"If Jesus is the Messiah, why are there so many objections?" (Starts 23:18)
The number of objections has little to do with the truth of the matter, and there are good answers to every one of those objections. There are so many arguments in favor of the Messiahship of Jesus that it would take hundreds of books to explain them all! However, I don’t think it’s just Jesus that is a stumbling block for contemporary Jews; many Jews also have difficulty taking the Ten Commandments seriously, accepting the divine origin of the Torah, and believing that the Hebrew Scriptures are the literal Word of God.The main problem for most Jews is not that they do not believe in Jesus, but that they do not believe in the Word of God.
Our people have a tendency to stray from God’s path. The Bible is full of stories about this perpetual problem. Read again the accounts of what happened to the generation taken out of Egypt—how many actually made it to the Promised Land? Also consider 2 Kings 17:13-20, which rather starkly describes the subsequent centuries of disobedience and rebellion. Given this track record, does it really surprise you that we rejected the Messiah when he came and that we continue to do so to this day? The prophets (e.g. Ezek. 3:4-7) rightly anticipated that the Gentiles would more readily embrace the Jewish Messiah than the Jews themselves, which in itself is another argument in favor of Jesus being Israel’s Messiah.
No matter who you are, you need to ask yourself if you take God’s Word seriously. If you are a religious Jew, you should consider whether sometimes God’s Word in the Scriptures is obstructed by the Rabbinic, oral traditions, beautiful as they may be. Do the objections against Jesus with which you were raised make it difficult for you to take a good look at the evidence and weigh it honestly?
For the full answer, see Answering Jewish Objections to Jesus, vol. 1, pp. 56-59.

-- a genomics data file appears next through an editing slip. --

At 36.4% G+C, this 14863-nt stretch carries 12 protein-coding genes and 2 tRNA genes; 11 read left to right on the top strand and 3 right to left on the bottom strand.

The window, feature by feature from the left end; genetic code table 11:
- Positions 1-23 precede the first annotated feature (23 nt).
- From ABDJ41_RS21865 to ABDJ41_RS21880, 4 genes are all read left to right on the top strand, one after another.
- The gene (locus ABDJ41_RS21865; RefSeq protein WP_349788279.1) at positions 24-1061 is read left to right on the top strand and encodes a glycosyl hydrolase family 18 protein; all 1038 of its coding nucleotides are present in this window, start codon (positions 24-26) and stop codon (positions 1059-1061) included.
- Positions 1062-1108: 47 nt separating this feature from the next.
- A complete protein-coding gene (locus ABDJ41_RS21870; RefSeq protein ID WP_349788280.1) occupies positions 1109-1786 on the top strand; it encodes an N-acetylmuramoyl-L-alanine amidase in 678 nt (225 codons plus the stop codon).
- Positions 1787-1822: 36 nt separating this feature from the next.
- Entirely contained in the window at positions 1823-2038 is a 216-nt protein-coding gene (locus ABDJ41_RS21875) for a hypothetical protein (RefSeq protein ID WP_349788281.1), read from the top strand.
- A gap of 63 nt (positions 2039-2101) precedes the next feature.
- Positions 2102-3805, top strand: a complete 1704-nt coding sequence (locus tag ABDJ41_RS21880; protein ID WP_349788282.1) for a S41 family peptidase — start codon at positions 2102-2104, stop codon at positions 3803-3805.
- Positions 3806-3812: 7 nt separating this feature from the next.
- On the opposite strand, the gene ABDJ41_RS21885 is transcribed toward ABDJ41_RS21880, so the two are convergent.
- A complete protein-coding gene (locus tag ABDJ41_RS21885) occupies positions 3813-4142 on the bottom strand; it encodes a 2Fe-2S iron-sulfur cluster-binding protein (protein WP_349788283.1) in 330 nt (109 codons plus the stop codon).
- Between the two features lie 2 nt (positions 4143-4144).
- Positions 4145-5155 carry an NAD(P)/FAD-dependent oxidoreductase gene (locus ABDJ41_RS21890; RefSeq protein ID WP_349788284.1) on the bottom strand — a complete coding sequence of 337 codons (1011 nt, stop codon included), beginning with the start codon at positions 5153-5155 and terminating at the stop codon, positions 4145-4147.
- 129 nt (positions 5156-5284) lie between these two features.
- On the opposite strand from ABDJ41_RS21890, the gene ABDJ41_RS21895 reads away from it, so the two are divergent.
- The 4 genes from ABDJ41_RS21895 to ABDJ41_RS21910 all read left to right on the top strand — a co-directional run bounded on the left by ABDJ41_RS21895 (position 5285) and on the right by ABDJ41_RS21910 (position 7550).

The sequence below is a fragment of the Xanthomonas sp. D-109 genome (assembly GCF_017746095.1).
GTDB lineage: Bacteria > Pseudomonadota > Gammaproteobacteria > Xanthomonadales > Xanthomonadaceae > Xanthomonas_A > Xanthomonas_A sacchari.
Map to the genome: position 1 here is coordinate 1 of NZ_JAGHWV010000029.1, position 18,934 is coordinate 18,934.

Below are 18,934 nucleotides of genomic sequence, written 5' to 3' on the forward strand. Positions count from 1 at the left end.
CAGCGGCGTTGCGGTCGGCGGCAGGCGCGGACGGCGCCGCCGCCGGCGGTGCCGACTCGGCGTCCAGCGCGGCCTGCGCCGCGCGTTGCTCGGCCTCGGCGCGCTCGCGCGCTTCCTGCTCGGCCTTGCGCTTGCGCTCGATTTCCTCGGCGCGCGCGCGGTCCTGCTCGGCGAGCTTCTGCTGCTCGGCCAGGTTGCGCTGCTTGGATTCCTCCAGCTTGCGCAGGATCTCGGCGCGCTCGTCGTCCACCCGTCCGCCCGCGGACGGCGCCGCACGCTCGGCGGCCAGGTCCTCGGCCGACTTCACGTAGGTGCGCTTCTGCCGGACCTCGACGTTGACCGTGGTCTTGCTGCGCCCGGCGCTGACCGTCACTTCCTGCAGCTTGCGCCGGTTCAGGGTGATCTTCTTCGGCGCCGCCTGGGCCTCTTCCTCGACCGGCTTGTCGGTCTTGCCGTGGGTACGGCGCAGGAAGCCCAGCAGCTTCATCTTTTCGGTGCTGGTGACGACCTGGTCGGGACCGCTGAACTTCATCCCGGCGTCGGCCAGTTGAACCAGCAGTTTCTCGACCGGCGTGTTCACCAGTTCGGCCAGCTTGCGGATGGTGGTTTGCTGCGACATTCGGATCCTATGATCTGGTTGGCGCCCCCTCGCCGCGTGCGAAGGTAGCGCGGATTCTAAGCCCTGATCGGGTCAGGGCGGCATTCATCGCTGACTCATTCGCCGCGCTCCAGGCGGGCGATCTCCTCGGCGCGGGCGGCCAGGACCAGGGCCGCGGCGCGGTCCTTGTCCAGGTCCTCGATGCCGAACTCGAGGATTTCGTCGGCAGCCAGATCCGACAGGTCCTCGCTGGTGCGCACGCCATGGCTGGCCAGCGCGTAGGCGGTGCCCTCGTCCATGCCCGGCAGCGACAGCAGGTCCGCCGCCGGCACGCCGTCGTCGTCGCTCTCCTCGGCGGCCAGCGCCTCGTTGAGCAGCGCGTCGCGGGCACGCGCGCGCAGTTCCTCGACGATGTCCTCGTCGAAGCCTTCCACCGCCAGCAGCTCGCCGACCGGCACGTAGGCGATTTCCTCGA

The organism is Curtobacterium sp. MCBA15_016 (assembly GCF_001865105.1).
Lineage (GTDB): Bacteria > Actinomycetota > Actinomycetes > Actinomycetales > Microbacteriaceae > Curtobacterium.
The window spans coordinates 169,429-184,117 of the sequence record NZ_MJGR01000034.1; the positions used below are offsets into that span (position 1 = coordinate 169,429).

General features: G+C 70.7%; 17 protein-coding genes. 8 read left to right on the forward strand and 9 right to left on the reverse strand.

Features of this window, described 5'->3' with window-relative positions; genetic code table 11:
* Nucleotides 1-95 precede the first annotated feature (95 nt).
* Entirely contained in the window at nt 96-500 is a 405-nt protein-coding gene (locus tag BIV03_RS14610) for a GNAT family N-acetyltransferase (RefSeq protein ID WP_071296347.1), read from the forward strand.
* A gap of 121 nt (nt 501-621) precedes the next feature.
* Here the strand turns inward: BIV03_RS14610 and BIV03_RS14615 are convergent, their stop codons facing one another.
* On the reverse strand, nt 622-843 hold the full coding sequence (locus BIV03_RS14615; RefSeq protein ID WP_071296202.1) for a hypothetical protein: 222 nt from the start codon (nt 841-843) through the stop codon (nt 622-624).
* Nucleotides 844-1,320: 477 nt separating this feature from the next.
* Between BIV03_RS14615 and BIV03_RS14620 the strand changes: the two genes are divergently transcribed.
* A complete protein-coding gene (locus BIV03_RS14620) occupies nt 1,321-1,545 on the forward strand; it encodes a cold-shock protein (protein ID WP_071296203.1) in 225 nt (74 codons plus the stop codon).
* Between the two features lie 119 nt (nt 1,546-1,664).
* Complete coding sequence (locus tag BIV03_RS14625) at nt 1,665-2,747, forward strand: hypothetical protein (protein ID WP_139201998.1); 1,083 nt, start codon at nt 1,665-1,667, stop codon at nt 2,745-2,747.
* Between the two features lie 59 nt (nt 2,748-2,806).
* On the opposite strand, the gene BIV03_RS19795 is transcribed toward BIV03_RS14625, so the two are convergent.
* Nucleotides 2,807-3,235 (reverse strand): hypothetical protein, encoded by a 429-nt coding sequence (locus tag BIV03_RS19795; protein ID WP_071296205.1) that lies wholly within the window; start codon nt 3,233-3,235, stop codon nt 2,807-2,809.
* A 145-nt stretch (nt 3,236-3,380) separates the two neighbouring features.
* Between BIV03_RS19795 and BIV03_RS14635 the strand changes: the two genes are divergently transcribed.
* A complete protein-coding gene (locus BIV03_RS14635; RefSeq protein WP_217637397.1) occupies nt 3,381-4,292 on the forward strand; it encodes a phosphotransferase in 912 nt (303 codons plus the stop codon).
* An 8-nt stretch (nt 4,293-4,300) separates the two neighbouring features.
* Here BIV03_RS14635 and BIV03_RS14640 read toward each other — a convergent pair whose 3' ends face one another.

"Christianity doesn't produce what it promises." (Starts 1:12)
“Christianity simply doesn’t work. It doesn’t produce what it promises. Deep down, you know what I’m saying is true.”
The new life I have found in Jesus has been an indescribable blessing. Christianity does “work”; faith in Jesus brings a deep and lasting peace, assurance of forgiveness of sins, joy and comfort. It enables an intimacy with God, a delightful fellowship with him that is missing in other forms of religious life. It makes us zealous to follow Jesus, to please God, and to obey his commandments out of love, rather than a sense of duty.
To back up these statements, I’ll give you just a few examples of faithful, traditional Jews I’ve spoken with who either knew something was lacking in their relationship with God, or couldn’t get what I was trying to describe to them when I explained how my faith in Jesus transformed my life with the Lord.
Aaron, a yeshiva student, was a ba’alteshuva (a Jew who had become religious later in life). He became observant because he wanted to be assured of a place in the world to come, and because he wanted to have a relationship with God. Years had gone by and he’d diligently studied the Talmud, but he hadn’t quite found the assurance he’d hoped to find. According to his studies, one either had to be super-righteous, like Moses, to be assured of a place in the world to come, or one had to depend so utterly on God’s mercy that it didn’t seem to matter what one does with one’s life. Prayer seemed totally arbitrary to Aaron, since answers seemed to be given to the observant and non-observant alike. What saddened me most about Aaron was that this highly diligent student didn’t have a living, joyful fellowship with God.